The new Indian Ocean album — Tandanu – will prove to all purist fans of the band a new era has begun for their music which retains the zest of the last 24 years in full measure. Many who mourn the loss of the maestro Asheem Chakraborty and regret the parting of ways with Susmit Sen will find that the inclusion of Nikhil Rao on guitars has opened up a vast array of opportunities for the band’s sound. The remarkable sound of Rao’s axe contrasts well with the seven great artistes featured in the trademark seven-song album of the band.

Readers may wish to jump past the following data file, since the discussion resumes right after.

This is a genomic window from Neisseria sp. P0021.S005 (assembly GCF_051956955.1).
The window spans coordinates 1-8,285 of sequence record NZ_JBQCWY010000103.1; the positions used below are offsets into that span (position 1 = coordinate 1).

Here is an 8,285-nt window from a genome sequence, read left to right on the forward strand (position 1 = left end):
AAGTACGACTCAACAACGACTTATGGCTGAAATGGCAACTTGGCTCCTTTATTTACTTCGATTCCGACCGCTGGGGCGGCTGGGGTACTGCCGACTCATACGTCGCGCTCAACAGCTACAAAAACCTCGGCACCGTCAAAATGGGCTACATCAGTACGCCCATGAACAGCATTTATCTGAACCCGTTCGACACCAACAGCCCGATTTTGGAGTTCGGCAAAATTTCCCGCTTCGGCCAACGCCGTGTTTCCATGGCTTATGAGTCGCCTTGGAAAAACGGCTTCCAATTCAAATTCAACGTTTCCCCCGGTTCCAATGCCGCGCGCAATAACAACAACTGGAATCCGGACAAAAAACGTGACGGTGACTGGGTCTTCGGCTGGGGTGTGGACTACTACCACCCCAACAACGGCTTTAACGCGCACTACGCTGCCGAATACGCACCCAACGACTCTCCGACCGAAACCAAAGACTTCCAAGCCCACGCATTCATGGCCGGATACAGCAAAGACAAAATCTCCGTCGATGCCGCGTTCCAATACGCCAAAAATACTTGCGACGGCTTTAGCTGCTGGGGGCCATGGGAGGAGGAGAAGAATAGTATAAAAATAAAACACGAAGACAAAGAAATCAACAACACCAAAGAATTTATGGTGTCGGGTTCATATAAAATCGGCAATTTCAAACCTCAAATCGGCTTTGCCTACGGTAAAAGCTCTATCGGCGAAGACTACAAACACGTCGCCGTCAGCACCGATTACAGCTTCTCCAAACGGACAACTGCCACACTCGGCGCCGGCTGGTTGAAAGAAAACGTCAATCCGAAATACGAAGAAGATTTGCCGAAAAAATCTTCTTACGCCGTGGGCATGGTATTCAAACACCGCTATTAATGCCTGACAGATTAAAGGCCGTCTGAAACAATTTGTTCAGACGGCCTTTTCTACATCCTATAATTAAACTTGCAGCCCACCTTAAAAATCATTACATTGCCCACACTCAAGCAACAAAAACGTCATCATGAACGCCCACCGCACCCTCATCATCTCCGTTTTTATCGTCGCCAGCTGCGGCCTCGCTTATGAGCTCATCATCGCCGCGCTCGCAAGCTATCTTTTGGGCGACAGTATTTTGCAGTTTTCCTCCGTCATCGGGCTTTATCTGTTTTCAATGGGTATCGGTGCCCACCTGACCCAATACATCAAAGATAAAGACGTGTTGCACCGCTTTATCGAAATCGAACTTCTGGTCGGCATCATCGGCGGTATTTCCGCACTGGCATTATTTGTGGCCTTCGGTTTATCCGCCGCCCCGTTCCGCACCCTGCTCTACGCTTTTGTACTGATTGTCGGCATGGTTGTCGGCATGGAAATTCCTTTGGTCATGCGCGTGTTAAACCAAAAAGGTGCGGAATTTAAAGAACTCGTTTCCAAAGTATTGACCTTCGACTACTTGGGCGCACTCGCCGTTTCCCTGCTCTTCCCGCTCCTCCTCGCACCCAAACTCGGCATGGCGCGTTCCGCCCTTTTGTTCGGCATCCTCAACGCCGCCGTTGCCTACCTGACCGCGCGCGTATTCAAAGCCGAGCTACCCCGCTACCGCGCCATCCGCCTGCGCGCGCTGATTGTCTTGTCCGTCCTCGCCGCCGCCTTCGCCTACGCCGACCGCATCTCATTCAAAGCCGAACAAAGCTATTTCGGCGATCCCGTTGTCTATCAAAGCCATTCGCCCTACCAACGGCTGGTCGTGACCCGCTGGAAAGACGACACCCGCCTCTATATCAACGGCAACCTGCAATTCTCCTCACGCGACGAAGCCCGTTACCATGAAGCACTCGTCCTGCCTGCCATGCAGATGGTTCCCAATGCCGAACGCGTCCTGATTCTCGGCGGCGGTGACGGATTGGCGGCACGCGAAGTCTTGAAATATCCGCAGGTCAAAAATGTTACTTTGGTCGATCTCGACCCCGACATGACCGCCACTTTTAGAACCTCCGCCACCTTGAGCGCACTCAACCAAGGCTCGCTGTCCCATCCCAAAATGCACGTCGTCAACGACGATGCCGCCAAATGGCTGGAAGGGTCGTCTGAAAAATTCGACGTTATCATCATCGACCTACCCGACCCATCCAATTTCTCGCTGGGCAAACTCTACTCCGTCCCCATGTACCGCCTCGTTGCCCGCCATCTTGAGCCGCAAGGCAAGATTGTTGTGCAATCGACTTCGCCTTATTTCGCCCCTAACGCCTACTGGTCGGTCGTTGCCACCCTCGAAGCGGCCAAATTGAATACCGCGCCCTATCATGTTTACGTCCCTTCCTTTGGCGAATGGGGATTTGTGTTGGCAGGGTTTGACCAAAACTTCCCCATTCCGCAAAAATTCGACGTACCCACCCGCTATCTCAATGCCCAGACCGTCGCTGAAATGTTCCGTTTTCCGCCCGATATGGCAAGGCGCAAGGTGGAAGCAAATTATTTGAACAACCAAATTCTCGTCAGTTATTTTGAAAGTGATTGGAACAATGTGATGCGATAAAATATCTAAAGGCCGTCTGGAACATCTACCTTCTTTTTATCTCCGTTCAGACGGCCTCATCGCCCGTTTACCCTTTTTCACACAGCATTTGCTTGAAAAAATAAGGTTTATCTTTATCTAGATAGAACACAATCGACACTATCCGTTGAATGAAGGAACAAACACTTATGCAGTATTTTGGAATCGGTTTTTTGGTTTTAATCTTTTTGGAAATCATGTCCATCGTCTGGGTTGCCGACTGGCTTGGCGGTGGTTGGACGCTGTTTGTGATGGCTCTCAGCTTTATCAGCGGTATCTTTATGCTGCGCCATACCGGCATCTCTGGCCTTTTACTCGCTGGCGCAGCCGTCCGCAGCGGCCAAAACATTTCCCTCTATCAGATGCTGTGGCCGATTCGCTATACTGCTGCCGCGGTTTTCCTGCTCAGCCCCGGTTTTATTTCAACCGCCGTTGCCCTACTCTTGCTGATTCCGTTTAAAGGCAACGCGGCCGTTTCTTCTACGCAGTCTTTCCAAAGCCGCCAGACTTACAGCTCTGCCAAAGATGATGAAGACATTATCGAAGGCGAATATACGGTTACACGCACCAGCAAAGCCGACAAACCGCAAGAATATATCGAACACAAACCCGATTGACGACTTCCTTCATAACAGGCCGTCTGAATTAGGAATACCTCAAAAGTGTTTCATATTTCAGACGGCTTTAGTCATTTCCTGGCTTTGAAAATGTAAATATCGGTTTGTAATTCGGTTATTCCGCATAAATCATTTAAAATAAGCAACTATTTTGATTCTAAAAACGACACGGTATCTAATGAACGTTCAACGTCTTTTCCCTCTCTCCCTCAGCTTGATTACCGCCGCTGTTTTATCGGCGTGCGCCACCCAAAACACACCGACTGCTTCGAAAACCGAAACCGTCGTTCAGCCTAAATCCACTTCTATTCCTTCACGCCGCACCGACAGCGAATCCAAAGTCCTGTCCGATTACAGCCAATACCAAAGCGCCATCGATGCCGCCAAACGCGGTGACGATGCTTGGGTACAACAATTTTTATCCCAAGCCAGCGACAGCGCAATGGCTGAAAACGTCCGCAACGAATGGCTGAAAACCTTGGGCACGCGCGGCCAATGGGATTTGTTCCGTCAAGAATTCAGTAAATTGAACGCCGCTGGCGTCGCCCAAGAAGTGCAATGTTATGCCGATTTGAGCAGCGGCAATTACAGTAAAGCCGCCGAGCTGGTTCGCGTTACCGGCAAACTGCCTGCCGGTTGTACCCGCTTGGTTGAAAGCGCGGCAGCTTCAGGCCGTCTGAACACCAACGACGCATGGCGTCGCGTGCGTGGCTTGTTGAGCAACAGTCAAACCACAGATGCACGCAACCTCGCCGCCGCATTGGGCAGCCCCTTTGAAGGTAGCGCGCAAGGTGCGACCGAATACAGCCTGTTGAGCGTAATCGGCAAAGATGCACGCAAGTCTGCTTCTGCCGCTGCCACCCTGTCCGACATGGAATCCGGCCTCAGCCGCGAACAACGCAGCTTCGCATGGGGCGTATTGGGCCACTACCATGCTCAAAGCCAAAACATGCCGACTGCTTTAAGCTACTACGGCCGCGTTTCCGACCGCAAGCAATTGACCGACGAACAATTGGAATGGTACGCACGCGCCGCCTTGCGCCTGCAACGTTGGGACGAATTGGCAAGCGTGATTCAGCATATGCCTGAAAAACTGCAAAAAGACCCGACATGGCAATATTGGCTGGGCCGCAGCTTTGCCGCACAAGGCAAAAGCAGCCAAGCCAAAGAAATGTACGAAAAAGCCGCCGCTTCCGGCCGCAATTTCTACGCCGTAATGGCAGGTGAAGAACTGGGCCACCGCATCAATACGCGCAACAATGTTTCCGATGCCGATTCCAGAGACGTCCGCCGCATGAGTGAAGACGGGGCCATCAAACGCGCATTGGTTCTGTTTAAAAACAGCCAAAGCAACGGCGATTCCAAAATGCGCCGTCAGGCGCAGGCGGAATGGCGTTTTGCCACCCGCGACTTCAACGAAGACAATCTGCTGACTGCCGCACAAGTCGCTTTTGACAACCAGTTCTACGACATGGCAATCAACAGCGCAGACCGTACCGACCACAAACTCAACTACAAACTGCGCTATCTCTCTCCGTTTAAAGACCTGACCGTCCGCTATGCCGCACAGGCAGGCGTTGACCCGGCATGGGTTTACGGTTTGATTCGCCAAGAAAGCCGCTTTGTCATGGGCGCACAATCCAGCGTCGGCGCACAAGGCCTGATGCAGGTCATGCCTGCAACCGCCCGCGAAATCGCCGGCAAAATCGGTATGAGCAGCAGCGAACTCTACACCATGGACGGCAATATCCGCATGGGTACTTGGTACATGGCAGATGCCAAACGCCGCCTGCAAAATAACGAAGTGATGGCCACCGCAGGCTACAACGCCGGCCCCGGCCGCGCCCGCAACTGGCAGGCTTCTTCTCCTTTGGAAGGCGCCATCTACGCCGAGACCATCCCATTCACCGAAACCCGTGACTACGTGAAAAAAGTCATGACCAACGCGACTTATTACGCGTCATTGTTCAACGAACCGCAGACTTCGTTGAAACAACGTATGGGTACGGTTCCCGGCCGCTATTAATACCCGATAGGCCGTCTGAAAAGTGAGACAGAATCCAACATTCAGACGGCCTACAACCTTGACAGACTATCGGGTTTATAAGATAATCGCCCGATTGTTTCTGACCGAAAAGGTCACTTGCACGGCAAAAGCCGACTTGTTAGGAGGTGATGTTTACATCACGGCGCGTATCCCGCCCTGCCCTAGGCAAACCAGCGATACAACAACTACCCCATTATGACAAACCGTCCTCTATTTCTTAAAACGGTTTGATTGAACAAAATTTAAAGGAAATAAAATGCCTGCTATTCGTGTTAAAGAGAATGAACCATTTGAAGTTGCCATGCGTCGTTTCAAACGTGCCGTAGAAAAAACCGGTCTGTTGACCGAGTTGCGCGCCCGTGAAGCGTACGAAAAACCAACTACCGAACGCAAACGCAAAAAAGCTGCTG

Apart from the seven greats, the album features the lead singer of Pentagram Vishal Dadlani, and Indian American music producer and percussionist Karsh Kale. All the artists contribute to the Indian Ocean sound, often “producing a third element not common to either Indian Ocean or the collaborating artiste,” as drummer Amit Kilam says.
This is the first time Indian Ocean has collaborated with artistes for an album. After managing to get sponsorships for the recording, they tied up with a label for distribution and are releasing one song per week. Each release is also timed with a film release of the song on MTV Indies. The films are directed by Spandan Banerjee, who, as the band says, played a “fly on the wall but captured exactly what we were doing.” The album will also be released as a CD in early June 2014, and a limited edition vinyl long-playing record will be released as a collector’s item.